When TLE happened and a test case is given, it only means that the TLE happened while executing that test case.
It's possible that your solution took too much time during previous test cases and this case is just the last straw.
dasheng2
@dasheng2
Posts made by dasheng2

RE: Could some Python expert help me explain this, please!

Share my fast Python solution based on Newton's method
Based on Newton's method. Optimizations for performance:
 start from num/2 + 1;
 use a variable to store the calculated square to save one redundant calculation
class Solution(object): def isPerfectSquare(self, num): """ :type num: int :rtype: bool """ ''' Newton's method f(x) = x^2  n > f'(x) = 2x x1 = x0  f(x0)/f'(x0) = x0  (x0^2  n) / (2x0) x1 = (x0^2 + n) / (2x0), or x1 = (x0 + n/x0)/2 ''' root = (num >> 1) + 1 while True: square = root * root if square > num: root = (root + num/root) >> 1 else: break return square == num

RE: Python Accepted Solution
Inspired by u, I made some changes and the run time is improved to ~330 ms.
Consider it as a shortest path problem . See my explanation in the code.
The main performance improvement comes from using nondecreasing sequence of square numbers.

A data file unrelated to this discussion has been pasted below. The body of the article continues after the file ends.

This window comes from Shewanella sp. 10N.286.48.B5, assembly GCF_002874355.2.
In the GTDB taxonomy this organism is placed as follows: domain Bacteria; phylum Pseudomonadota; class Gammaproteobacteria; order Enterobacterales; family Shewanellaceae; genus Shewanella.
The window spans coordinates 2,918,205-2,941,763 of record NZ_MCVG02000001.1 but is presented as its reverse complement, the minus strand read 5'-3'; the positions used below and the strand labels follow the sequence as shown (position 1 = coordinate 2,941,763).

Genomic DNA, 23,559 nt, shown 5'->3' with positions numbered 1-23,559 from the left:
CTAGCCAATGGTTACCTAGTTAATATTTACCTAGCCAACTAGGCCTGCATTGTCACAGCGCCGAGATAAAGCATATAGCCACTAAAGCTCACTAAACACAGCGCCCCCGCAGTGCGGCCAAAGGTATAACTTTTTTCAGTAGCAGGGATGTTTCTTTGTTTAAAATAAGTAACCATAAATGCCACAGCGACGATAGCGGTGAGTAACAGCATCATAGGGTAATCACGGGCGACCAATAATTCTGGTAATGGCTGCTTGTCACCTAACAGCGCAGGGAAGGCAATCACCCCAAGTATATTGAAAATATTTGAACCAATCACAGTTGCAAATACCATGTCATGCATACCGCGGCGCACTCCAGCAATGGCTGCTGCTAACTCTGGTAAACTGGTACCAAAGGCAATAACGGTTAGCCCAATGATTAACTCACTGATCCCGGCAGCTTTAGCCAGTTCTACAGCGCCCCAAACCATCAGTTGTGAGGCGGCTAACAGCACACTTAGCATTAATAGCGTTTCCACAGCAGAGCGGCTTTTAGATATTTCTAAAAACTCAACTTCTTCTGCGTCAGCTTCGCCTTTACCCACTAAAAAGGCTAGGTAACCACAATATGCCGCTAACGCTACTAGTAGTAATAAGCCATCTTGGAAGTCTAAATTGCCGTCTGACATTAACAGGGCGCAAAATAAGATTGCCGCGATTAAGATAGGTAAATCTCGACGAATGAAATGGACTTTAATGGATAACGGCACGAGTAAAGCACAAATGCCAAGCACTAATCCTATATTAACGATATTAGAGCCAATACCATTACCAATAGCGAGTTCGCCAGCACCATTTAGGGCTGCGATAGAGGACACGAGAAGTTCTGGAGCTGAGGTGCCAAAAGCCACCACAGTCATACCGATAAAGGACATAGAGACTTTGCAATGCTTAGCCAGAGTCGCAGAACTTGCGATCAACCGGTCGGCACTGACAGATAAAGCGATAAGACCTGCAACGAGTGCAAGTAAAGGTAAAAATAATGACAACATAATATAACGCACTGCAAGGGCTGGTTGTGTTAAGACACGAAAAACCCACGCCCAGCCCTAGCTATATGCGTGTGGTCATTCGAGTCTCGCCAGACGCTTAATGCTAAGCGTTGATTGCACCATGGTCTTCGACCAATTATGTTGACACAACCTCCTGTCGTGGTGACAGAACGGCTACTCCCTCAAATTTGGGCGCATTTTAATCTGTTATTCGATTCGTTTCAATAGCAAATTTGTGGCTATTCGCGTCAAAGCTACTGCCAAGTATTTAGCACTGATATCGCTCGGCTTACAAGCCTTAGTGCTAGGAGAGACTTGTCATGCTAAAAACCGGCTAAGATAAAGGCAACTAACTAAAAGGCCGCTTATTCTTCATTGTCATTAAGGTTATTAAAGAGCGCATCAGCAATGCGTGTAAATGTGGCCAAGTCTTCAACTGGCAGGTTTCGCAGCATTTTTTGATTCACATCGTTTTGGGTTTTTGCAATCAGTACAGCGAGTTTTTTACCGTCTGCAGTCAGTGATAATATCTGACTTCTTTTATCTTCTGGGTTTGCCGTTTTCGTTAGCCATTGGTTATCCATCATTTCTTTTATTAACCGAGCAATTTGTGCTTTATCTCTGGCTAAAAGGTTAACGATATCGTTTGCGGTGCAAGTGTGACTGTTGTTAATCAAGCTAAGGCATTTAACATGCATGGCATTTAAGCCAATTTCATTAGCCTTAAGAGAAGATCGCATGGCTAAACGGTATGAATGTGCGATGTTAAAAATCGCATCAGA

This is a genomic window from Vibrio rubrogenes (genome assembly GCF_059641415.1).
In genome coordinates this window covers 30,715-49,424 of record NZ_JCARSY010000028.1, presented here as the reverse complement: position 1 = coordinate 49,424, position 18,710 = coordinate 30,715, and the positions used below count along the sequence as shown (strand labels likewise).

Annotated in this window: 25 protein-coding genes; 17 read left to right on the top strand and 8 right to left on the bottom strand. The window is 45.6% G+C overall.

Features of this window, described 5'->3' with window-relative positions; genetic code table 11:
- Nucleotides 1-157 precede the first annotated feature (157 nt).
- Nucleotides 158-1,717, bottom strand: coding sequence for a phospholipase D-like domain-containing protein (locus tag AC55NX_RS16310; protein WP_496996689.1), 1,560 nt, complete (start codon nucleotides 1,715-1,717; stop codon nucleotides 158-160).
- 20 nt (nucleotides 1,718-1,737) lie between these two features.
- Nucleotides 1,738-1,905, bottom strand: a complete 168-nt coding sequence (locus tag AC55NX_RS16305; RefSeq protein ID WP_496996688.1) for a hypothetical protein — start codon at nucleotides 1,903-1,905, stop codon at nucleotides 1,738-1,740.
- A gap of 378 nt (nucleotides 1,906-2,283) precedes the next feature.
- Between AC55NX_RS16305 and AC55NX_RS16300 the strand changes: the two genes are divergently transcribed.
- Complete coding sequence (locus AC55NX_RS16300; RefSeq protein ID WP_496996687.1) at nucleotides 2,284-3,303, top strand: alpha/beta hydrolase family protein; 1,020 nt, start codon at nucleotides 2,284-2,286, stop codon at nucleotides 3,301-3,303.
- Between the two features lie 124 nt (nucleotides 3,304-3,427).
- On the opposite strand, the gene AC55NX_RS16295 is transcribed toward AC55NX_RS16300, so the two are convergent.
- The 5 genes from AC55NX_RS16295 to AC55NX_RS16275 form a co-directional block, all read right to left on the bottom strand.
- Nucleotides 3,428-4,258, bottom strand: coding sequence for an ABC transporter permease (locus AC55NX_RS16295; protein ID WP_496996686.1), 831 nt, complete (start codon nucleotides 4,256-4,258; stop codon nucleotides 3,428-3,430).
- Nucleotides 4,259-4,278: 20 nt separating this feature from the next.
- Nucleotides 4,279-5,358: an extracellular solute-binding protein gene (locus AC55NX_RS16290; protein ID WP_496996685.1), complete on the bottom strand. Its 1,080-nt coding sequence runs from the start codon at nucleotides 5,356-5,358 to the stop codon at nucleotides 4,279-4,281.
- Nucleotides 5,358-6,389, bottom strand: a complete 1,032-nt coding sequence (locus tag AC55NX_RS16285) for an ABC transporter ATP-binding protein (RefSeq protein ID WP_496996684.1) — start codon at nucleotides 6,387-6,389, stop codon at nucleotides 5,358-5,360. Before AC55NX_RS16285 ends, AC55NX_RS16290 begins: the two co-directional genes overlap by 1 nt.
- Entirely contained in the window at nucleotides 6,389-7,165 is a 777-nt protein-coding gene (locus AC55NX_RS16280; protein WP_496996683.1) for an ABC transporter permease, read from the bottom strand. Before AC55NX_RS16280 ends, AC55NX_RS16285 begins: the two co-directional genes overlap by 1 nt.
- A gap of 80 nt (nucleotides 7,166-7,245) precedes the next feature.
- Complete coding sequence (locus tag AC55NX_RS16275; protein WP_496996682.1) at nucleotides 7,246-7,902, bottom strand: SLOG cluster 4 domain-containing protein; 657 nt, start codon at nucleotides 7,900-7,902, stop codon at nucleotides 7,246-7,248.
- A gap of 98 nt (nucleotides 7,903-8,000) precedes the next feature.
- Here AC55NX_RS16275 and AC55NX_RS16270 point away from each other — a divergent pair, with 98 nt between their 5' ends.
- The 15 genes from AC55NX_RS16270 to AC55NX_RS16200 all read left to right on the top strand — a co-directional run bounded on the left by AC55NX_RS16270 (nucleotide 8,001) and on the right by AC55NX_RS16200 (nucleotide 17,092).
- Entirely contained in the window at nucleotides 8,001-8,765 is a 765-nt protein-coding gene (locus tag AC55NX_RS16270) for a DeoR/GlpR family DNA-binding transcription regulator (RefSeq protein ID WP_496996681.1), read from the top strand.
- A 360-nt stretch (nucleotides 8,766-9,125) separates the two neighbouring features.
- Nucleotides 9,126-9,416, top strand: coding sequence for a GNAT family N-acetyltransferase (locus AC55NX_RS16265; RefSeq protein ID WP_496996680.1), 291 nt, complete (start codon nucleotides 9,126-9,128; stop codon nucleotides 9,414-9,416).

e.g., when checking 13, for the two possible sequences (4, 9) and (9, 4) only the former is checked.class Solution(object): def numSquares(self, n): """ :type n: int :rtype: int """ distance, q1, q2, label = 1, [(0, 1)], [], [10] * (n + 1) ''' Shortest Path Imagine a graph whose vertices are numbers from 0 to n. The lengths of all edges are 1. Two vertices differ by any perfect square numbers are connected. Starting from vertex 0, the shortest path to reach vertex n is the answer. Since the length of all edges are the same, we can use a queue instead of heap to store the vertices to be explored in each step. Another improvement is that we only check nondecreasing sequence of square numbers, e.g.: 13 > (4, 9), not (9, 4) ''' while True: for node, length in q1: # nondecreasing sequence only for edge in xrange(length, n+1): next_node = node + edge*edge if next_node == n: return distance elif next_node > n: break elif label[next_node] > distance: label[next_node] = distance # add node and the edge used last q2.append((next_node, edge)) q1, q2 = q2, [] distance += 1

RE: Python O(NlogN) solution
It is O(n^2), not O(NlogN).
min(ends) and max(ends) are called within a for loop and the length of ends can be in the order of N.
The list ends is sorted so you can just use ends[0] and ends[1] to get O(NlogN)

RE: Integral image solution, 156ms. I know I know, it's slow, just want to throw it out here
Your idea is good but the code needs optimization.
After generating the summed area table, we can scan the table row by row, checking if there is any square satisfying the square area condition. Once we found one, we can increase the maxSize by 1 and check next row. The optimized version has running time of 12 ms.